Seeing spots in City’s strategic vision: Police, public safety shortfalls concern City Council

The first-year results of a five-year strategic plan for the City of Tacoma reveals shortcomings in the areas of public...

The first-year results of a five-year strategic vision for the City of Tacoma reveals shortcomings in the areas of public safety and policing, according to discussion during yesterday’s City Council study session.

The findings alarmed several councilmembers, who discussed a range of ideas for dealing with a staffing shortage within the Tacoma Police Department.

According to the results, the crime rate in Tacoma steadily rose last year from 18,703 incidents to 18,917; juvenile crime remained the same, with 1,356 incidents last year (down from 1,361 in 2004); and the number of emergency service calls related to chronic inebriates rose from 4,886 in 2004 to 5,073 in 2005.

“Our workload and caseload have grown,” said Police Chief Don Ramsdell. He told the council that Tacoma has the highest violent-crime rate in Washington state. “We realize we need to have a more proactive approach to policing.”

According to Ramsdell, staffing shortages have left police officers limited to reacting and responding to calls for service, instead of taking proactive crime-reduction steps. At the end of 2005, the department was short 25 officers.

Councilmember Mike Lonergan echoed those concerns.

“The realization is that the police, as they are now functioning, will not be able to bring reductions in crime because they are almost completely a reactive organization,” said Lonergan, who told council colleagues he spoke with Chief Ramsdell about this issue after a public safety committee meeting last week. “For officers on the street, the frustration is that they really are responding to crime after it happens.”

Councilmember Tom Stenger suggested the city go into an “over-hire” mode in order to fully staff the police department.

But Councilmember Julie Anderson cautioned that such a move couldn’t be made without first considering the city’s budgetary limitations. “That’s a significant expenditure that hasn’t been budgeted,” said Anderson. She called for the council to set aside time to discuss the issue more deeply. She also recommended that the city manager design an approach to public safety concerns that included impacts to the budget.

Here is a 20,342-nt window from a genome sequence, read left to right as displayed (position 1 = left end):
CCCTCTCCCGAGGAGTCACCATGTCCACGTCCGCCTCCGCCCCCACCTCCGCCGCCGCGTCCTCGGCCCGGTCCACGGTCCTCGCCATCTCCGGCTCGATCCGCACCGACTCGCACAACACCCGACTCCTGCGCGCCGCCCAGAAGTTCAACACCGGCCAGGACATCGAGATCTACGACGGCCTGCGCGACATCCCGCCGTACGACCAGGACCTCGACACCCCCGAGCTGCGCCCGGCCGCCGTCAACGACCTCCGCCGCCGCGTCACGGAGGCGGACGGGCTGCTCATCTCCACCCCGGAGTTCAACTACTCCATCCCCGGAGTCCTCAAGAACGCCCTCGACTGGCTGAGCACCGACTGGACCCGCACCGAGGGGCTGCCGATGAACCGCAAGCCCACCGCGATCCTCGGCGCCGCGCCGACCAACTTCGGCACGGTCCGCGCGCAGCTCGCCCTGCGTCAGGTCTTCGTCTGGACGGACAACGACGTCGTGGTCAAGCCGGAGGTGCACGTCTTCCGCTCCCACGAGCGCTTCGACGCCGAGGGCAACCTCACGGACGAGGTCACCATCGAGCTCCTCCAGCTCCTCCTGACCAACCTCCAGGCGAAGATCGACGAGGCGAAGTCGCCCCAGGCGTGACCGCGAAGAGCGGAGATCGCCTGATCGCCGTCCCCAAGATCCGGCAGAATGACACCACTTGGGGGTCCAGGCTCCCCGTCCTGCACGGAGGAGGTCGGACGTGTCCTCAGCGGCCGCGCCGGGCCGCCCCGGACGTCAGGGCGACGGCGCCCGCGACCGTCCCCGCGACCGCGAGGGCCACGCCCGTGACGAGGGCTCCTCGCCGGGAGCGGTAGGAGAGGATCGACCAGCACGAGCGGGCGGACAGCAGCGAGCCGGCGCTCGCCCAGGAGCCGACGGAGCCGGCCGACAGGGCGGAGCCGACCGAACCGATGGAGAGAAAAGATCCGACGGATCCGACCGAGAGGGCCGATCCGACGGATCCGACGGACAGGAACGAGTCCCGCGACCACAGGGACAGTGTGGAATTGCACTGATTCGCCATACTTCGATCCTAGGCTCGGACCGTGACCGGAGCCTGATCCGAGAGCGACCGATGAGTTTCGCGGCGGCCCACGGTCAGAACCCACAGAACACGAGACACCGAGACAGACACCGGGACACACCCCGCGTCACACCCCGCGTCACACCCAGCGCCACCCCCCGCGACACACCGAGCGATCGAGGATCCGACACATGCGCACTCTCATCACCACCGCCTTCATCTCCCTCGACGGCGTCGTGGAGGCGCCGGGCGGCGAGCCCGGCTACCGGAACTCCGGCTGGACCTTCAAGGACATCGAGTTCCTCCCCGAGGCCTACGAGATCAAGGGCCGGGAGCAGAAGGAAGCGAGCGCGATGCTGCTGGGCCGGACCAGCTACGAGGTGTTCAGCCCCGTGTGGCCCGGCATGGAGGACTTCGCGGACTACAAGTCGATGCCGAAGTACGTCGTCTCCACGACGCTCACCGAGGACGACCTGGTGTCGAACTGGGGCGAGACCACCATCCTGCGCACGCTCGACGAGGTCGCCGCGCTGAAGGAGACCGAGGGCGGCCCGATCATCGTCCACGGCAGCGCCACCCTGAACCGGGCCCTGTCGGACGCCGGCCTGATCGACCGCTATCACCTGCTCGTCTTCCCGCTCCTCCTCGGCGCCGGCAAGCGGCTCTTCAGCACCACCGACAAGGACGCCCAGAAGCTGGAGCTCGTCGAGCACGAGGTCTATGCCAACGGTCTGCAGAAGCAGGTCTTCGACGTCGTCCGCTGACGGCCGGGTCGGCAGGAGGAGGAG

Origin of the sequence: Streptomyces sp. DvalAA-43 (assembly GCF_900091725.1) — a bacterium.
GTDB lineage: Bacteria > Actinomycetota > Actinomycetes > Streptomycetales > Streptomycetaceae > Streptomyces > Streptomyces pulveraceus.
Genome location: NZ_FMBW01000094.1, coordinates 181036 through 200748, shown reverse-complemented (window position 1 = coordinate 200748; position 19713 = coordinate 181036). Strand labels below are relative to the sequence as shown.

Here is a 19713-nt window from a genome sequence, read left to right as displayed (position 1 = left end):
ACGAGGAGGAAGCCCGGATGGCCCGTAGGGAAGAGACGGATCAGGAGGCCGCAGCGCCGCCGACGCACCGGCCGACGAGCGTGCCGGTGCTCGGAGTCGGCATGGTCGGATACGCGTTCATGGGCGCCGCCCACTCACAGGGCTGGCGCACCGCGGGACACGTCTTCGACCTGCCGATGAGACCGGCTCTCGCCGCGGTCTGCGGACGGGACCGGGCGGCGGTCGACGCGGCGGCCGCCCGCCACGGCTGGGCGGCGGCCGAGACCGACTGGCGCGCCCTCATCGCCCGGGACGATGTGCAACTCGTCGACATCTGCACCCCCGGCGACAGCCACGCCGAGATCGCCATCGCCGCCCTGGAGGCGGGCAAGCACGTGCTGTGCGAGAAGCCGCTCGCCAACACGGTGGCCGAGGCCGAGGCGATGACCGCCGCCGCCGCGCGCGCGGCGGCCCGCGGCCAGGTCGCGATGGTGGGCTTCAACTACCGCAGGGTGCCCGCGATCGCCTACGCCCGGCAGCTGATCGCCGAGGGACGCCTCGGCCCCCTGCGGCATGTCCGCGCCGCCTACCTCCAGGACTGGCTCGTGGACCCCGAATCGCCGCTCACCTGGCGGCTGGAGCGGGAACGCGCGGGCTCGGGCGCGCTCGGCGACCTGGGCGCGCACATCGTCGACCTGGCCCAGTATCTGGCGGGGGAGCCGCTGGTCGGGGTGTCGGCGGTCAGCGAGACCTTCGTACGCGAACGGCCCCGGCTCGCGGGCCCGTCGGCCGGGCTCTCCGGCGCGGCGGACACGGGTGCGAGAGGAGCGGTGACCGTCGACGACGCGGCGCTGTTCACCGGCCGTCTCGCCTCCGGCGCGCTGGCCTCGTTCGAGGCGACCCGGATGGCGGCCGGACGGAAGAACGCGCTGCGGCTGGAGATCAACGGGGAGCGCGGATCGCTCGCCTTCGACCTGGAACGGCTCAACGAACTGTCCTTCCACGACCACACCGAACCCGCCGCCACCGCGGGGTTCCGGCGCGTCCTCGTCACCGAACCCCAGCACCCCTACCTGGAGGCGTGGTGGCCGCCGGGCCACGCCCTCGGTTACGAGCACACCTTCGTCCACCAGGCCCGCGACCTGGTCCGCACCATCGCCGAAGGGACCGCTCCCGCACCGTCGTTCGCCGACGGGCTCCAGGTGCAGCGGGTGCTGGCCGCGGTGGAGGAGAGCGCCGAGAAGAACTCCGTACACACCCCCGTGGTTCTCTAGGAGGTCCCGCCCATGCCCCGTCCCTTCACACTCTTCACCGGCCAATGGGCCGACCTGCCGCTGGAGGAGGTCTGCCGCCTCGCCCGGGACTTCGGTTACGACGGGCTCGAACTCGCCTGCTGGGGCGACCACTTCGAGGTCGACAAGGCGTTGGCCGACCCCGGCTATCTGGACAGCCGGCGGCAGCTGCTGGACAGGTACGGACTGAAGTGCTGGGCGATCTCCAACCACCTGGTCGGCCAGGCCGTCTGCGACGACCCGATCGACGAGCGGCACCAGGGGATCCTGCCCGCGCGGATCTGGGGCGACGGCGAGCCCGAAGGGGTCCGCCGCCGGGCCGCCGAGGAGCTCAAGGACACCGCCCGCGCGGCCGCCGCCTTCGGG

“I’m committed to fiscal restraint and doing it in context of the budget,” she added.

Councilmember Rick Talbert agreed.

“I would like to see those numbers so we can make a decision during the next budget.”

Ramsdell told councilmembers that his department is nearly completed with a strategic plan to reduce the crime rate through education, prevention, and community partnerships.

Though several councilmembers were concerned by the findings related to policing and public safety, Stenger cautioned against focusing on the strategic plan’s shortcomings.

“We need to remind people this is the first time we have done this,” said Stenger. “We set these goals, to a certain degree, without full knowledge of how to affect the results.”

Indeed, the plan is ambitious. It calls for an eight percent reduction in crime by 2010; five percent reduction in juvenile crime per year; and a 30 percent reduction in calls for service dealing with chronic inebriates. It also calls for a number of economic development goals, such as a five percent increase per year in new businesses, and a five percent annual increase in property values.

The strategic plan was created in 2004 after a series of City Council retreats. The plan designated three priority areas — a safe, healthy and livable community; balanced and vibrant economy; and a results-oriented government.

Tags: , , , , , , , , , , ,

Related Stories